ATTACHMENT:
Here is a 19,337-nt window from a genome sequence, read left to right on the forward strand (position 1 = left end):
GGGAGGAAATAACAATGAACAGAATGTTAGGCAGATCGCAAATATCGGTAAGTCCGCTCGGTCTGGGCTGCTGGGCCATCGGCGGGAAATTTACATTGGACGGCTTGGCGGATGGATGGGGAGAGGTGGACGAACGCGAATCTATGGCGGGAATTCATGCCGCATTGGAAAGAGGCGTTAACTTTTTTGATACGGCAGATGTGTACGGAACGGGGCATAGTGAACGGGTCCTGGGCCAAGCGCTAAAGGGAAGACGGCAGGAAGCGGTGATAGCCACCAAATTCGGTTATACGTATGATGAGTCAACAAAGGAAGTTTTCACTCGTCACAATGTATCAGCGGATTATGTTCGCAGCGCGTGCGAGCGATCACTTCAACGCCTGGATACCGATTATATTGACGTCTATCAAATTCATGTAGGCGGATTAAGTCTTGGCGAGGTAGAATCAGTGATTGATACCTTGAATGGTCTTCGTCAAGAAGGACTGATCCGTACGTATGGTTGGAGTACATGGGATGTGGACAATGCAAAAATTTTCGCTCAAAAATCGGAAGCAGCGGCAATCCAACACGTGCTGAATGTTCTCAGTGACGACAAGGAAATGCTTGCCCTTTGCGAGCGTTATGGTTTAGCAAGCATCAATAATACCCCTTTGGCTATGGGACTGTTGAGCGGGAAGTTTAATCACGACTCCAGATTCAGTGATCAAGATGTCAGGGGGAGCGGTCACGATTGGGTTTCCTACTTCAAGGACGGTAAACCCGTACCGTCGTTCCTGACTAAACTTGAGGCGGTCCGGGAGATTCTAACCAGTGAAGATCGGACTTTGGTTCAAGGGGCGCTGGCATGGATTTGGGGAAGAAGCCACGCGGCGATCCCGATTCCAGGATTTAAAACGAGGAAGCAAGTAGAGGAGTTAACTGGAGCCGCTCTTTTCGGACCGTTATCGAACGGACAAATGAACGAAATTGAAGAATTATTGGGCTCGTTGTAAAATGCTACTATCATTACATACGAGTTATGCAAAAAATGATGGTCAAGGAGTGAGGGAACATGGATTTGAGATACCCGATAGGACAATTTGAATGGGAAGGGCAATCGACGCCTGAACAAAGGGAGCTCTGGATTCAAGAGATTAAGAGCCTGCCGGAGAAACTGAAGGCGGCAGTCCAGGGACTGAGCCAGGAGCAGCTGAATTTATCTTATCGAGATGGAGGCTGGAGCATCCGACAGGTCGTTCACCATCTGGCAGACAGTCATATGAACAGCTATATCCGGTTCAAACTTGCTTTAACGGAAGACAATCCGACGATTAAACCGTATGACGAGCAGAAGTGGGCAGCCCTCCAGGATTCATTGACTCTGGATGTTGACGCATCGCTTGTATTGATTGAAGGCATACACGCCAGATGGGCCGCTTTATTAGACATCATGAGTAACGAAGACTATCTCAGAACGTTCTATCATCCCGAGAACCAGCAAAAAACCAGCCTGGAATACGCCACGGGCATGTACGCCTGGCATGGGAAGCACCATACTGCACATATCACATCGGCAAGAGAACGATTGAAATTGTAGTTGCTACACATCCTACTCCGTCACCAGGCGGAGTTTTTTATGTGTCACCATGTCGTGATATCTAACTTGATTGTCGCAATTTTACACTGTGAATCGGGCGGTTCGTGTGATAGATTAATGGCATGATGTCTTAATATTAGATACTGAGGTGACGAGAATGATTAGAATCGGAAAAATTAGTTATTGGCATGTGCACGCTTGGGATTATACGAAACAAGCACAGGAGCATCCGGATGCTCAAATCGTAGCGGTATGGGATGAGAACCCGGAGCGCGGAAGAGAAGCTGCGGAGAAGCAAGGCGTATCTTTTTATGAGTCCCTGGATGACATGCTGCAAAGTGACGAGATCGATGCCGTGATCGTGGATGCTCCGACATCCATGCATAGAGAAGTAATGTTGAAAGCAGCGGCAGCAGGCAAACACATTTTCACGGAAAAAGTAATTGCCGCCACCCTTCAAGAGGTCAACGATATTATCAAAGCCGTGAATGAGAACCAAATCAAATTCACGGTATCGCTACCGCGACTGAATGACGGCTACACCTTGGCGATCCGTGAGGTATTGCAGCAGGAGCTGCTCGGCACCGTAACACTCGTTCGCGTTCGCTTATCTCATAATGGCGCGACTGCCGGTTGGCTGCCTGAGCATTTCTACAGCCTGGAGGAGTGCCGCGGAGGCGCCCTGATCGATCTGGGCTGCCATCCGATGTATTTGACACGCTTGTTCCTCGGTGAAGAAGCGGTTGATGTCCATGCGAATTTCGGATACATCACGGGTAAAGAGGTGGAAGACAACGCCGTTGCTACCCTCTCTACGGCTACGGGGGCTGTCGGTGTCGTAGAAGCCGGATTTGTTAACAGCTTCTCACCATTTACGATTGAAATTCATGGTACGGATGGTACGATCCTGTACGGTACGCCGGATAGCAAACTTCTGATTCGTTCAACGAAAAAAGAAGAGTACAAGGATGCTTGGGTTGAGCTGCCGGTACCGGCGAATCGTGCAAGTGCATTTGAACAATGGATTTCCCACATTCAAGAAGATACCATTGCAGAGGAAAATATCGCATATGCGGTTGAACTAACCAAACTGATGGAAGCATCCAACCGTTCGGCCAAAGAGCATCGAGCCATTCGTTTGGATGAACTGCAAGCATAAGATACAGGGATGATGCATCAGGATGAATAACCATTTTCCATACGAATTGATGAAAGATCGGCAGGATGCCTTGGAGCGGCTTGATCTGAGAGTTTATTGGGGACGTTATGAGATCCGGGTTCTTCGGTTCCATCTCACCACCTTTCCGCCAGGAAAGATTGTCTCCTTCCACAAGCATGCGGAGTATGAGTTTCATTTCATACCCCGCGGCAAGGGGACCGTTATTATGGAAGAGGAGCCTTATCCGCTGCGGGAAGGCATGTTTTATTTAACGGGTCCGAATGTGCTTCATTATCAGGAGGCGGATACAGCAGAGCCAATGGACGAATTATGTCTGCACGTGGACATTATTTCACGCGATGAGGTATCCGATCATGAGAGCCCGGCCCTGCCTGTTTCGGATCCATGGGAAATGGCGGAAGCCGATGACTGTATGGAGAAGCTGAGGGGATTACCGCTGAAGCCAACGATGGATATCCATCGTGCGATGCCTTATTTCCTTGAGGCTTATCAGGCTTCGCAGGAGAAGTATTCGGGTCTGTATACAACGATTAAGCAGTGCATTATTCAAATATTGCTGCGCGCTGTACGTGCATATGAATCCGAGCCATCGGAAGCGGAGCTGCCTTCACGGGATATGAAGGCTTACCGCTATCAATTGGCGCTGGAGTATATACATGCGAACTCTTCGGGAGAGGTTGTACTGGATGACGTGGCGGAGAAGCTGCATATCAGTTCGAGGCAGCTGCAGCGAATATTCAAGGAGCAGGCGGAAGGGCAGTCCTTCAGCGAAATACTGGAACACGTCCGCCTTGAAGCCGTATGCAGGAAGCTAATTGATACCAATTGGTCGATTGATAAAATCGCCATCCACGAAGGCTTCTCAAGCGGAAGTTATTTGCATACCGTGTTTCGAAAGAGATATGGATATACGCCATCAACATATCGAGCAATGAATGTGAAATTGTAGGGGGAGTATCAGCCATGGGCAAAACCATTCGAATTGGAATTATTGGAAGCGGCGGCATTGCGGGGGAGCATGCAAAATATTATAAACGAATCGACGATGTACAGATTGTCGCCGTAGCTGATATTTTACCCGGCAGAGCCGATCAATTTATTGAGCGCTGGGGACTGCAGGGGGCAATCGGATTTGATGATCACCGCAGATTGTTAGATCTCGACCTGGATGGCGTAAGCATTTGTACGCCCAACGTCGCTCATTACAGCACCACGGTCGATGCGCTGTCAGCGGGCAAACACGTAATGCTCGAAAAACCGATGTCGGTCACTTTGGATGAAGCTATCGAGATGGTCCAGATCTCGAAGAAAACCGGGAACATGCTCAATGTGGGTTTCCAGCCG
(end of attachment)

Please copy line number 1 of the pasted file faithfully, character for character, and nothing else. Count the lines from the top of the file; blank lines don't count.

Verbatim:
Here is a 19,337-nt window from a genome sequence, read left to right on the forward strand (position 1 = left end):